But the dancer who emerged as the star of Agon and of Never Stop Falling was company artist Martina Chavez, who, Irving announced at the after-party, has just been promoted to soloist. The dark-haired, dark-eyed dancer from San Antonio, Texas, has the high-waisted, long-legged body that Balanchine loved, making her a natural for the pas de deux originally danced by Diana Adams and Arthur Mitchell. This role calls for something much more difficult than speed. It demands steely control and fluidity, and a physical connection with the male partner — in this case Brian Simcoe, who matches Chavez in length of limb — that is both manipulative and intimate. I’ll not soon forget the image of Chavez, one leg on point, other smoothly hooked around Simcoe’s neck, proclaiming that in Balanchine’s work the ballerina is the boss. They were both fantastic; I took no notes.

Three stylistically very different duets followed Agon, all of them about love, doomed and otherwise, each of them introduced by various Portland luminaries and OBT alumni, which is where the family reunion part came in. Former OBT dancer Matthew Boyes, along with White Bird board member Sandy Holmes, warmed up the audience for Xuan Cheng, one of this company’s most versatile dancers, and Michael Linsmeier, who gets better all the time, in a duet from Trey McIntyre’s well-named Robust American Love. McIntyre’s  work was originally danced by Alison Roper, who staged it here, and Lucas Threefoot, who is now a member of Les Ballets de Monte Carlo. Cheng and Linsmeier are very different dancers from the original cast, both physically and in their approach to the art, and yet they thoroughly inhabited McIntyre’s idiosyncratic movement vocabulary, giving the duet the weight and playfulness that make it unmistakably his work. The ballet, which premiered in the spring of last year at the Newmark Theatre, read infinitely better in the smaller space. The fault is not the dancers’.

From left: Katherine Monogue, Eva Burton, Chauncey Parsons (leaping), Michael Linsmeier in Nicolo Fonte's "Never Stop Falling (In Love)." Photo: Blaine Truitt Covert

From left: Katherine Monogue, Eva Burton, Chauncey Parsons (leaping), Michael Linsmeier in Nicolo Fonte’s “Never Stop Falling (In Love).” Photo: Blaine Truitt Covert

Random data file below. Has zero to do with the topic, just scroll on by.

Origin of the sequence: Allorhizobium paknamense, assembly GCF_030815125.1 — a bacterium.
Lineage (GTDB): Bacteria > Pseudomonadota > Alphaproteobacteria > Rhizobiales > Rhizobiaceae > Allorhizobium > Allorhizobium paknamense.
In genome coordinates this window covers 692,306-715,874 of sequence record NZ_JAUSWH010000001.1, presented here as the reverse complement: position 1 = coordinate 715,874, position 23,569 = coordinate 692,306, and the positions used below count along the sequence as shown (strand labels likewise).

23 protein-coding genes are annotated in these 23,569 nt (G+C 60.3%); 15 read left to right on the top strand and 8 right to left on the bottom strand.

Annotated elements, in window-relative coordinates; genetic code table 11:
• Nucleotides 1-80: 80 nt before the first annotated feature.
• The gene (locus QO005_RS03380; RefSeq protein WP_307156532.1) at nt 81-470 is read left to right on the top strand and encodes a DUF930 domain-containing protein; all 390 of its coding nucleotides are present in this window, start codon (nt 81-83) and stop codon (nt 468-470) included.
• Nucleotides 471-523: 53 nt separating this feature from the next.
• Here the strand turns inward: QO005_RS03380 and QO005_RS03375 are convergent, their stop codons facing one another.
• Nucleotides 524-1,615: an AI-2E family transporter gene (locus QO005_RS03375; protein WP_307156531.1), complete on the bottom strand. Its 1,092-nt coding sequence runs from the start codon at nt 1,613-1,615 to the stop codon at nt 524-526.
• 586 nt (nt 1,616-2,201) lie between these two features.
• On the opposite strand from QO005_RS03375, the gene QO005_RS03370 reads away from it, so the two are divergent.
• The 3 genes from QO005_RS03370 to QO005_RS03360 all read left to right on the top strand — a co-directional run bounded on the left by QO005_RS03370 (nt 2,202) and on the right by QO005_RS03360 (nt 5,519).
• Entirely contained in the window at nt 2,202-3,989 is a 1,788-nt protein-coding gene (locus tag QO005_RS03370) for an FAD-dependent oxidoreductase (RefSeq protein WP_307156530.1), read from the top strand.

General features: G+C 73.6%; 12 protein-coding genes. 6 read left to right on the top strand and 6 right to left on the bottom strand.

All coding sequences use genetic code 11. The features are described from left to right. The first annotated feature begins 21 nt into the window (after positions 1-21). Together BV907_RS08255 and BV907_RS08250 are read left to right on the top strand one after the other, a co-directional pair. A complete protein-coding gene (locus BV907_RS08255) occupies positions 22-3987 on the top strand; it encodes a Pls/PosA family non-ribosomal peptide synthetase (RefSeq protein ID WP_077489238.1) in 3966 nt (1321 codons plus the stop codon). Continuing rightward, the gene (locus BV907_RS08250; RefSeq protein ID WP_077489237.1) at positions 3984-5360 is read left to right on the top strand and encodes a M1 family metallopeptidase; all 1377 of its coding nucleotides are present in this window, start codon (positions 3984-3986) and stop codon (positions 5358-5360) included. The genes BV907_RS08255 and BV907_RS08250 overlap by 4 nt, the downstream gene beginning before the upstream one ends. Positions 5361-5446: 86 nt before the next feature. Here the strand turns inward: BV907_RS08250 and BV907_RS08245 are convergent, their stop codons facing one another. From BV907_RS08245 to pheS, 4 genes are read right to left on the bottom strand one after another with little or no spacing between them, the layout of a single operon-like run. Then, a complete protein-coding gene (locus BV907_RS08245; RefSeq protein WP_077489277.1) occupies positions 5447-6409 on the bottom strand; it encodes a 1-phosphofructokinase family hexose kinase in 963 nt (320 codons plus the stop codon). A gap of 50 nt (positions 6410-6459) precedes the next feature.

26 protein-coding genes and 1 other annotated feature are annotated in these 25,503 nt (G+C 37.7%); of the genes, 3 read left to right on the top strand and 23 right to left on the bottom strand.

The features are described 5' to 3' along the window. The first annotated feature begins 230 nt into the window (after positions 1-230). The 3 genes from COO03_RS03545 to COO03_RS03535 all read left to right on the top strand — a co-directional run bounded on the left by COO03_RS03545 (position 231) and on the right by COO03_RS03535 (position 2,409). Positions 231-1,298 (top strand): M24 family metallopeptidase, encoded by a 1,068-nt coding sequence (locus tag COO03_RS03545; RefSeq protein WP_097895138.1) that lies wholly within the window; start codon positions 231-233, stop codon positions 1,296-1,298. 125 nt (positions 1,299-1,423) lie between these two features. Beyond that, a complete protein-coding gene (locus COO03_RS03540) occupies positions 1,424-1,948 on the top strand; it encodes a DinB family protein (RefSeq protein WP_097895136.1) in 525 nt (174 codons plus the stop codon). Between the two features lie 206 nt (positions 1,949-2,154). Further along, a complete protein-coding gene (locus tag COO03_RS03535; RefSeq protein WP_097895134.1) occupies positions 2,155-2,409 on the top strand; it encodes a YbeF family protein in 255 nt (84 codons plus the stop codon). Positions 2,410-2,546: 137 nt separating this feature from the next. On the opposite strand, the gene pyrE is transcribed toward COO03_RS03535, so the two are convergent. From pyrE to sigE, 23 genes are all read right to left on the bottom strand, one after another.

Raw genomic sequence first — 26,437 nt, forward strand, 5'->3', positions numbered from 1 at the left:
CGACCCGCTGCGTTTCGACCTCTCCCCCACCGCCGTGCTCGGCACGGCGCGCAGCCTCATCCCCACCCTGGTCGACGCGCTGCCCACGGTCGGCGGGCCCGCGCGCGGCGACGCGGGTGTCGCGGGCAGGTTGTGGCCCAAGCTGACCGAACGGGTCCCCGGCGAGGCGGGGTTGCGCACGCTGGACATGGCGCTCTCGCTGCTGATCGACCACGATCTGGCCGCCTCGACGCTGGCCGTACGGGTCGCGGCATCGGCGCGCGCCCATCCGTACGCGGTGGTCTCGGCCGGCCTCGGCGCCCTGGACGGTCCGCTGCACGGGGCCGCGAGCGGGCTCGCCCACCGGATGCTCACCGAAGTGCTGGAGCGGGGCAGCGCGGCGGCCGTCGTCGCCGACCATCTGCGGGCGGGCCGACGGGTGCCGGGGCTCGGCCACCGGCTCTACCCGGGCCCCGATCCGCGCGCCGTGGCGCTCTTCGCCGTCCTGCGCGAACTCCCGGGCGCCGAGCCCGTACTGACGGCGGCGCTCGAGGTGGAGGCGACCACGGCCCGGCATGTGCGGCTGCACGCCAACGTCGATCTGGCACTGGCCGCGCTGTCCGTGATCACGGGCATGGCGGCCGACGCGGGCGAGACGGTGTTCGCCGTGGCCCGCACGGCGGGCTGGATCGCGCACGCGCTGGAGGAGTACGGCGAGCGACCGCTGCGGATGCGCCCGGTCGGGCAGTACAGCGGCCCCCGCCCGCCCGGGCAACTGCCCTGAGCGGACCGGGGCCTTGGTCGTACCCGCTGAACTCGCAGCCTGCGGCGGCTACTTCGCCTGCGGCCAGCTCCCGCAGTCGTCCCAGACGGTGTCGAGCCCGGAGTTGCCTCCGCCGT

Former Portland mayor Sam Adams, in tandem with Portland Center Stage artistic director Chris Coleman, did the introduction of the  Segudilla Pas de Deux from Stowell’s Carmen. It was was danced by Roper, who returned to the stage for this show after retiring at the end of last season, and Chauncey Parsons in the roles they originated at the ballet’s premiere in 2011.  This is the part where Carmen seduces Don Jose into freeing her from a prison that’s guarded by him (what were they thinking!) and two others – Colby Parsons and Thomas Baker, in this instance – who have to stand perfectly still with their backs turned, high on a set piece that was a noble experiment that failed. Parsons, who has performed such oblivious aristocrats as Swan Lake’s Siegfried and Giselle’s Albrecht, is just as convincing at callow cluelessness; and Roper, moving like a female Lucifer in serpentine form  certainly did the job on Saturday night. They, and Stowell, were applauded long and hard.

At every family reunion, someone’s brother-in-law talks too much. That role was filled by Pepe Raphael, the dancer formerly known as Pepe Luque, a founding member of OBT. He and Tracey Taylor, also a founding company member, introduced the “bedroom pas de deux” from James Canfield’s Romeo and Juliet. When Canfield, who now directs Nevada Ballet Theatre in Las Vegas, was in town last May, he set the tragedy-tinged duet on the excellent Simcoe and on principal dancer Haiyan Wu, whose command of Romantic style and wordless acting Portland audiences know well from her performances of the title role in Giselle. Wu is now on maternity leave, ( she’ll be back), and Deguchi’s interpretation of a 14-year-old bride who has to grow up fast was heart-rending, fresh and charming: exuberant as Simcoe lifted her and swung her around his back to perch her on his shoulder; desolate as he left her, weeping, on the edge of their bed.